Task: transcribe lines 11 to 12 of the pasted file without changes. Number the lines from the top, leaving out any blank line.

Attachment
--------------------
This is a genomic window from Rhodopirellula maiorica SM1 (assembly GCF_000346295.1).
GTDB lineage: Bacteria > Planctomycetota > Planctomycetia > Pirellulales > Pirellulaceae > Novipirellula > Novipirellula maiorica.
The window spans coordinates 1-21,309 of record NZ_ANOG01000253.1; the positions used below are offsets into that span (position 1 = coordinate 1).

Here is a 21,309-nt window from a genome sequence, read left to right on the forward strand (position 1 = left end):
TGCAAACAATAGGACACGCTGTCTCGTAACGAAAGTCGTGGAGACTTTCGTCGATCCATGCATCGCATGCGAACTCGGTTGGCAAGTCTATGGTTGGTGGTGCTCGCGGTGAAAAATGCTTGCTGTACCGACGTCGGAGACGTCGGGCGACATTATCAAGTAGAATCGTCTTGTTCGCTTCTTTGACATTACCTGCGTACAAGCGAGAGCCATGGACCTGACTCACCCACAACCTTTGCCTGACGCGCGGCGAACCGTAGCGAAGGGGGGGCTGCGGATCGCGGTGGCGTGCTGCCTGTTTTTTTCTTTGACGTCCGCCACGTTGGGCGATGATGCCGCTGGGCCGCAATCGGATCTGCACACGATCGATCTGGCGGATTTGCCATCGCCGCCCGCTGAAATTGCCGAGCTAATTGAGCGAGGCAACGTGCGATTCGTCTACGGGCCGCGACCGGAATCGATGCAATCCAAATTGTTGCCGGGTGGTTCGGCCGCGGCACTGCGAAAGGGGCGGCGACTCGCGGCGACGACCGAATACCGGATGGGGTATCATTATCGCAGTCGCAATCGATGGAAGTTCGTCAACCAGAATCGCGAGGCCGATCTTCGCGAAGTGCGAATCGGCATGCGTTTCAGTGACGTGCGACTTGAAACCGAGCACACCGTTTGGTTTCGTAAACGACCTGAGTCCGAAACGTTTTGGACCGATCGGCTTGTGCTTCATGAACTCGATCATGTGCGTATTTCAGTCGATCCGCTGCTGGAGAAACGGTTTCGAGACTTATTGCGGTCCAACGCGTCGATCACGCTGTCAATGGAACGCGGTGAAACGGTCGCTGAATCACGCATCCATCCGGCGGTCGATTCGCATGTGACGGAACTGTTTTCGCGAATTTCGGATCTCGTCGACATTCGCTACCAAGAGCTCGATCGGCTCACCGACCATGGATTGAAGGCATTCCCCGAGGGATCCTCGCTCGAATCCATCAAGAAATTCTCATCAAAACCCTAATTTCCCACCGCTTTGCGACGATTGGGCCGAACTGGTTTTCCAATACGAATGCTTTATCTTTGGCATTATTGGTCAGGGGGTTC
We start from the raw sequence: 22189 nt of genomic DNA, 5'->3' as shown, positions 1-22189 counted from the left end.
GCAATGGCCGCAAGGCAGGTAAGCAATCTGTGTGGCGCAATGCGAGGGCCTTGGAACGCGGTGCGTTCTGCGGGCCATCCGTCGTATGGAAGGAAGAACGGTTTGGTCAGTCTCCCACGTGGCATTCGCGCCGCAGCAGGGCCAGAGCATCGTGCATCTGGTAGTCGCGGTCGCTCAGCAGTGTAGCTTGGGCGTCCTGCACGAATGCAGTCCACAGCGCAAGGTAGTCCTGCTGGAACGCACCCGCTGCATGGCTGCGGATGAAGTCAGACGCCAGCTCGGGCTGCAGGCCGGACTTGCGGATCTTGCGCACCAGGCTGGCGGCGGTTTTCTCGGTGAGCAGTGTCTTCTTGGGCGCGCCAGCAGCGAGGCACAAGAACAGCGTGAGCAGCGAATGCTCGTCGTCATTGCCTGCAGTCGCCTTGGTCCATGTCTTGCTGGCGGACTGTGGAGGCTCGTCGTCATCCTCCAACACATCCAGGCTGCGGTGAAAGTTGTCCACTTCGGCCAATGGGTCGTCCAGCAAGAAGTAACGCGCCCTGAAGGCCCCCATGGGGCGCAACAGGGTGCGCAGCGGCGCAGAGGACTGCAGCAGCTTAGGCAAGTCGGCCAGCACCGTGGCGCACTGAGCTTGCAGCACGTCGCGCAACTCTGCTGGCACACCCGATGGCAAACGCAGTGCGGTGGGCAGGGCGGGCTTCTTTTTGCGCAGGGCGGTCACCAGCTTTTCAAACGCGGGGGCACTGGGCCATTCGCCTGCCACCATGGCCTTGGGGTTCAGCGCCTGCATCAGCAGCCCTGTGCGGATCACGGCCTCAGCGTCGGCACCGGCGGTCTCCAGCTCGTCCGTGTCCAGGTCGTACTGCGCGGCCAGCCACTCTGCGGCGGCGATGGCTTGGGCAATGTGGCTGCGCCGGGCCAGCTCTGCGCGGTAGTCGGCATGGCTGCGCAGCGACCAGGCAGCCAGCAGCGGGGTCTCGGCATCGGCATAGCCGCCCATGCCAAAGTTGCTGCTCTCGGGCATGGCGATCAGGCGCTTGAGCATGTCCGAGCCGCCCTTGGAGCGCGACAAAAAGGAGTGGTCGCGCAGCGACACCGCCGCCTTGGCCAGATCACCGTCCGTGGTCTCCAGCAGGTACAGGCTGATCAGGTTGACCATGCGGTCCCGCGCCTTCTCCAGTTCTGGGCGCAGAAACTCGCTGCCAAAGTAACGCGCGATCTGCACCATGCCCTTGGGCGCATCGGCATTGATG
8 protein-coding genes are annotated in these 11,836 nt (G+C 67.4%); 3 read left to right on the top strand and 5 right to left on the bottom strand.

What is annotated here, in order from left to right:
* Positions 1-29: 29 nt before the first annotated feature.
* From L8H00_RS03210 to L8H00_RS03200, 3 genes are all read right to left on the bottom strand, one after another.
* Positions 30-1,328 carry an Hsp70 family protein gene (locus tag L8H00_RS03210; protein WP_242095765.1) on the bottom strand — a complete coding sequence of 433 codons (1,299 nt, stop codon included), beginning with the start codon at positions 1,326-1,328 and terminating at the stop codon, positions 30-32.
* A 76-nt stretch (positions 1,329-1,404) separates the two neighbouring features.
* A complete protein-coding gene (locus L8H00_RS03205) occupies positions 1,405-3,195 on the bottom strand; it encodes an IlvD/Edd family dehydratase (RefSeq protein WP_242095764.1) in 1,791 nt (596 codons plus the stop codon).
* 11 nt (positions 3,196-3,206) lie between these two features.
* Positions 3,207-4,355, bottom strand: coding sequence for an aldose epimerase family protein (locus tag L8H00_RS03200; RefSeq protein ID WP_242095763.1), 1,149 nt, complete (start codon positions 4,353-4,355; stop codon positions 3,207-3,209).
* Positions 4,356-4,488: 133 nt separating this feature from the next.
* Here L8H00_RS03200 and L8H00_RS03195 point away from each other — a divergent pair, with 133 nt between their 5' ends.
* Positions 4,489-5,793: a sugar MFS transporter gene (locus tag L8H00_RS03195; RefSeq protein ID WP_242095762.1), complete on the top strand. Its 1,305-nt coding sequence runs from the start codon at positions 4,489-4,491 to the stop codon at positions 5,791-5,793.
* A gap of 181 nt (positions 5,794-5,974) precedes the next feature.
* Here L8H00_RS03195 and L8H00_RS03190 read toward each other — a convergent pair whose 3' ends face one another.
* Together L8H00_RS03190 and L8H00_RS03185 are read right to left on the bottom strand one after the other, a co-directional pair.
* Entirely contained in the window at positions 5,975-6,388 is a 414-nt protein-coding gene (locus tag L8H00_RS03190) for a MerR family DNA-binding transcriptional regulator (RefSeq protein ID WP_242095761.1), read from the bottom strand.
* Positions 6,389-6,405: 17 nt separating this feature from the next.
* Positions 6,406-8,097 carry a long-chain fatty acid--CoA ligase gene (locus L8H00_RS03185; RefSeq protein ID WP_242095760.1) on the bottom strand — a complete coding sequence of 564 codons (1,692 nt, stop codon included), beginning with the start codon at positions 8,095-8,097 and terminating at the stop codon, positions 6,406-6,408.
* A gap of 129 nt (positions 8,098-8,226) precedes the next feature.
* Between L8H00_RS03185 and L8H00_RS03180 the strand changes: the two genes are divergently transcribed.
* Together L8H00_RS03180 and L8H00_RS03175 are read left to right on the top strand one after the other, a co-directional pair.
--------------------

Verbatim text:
* From L8H00_RS03210 to L8H00_RS03200, 3 genes are all read right to left on the bottom strand, one after another.
* Positions 30-1,328 carry an Hsp70 family protein gene (locus tag L8H00_RS03210; protein WP_242095765.1) on the bottom strand — a complete coding sequence of 433 codons (1,299 nt, stop codon included), beginning with the start codon at positions 1,326-1,328 and terminating at the stop codon, positions 30-32.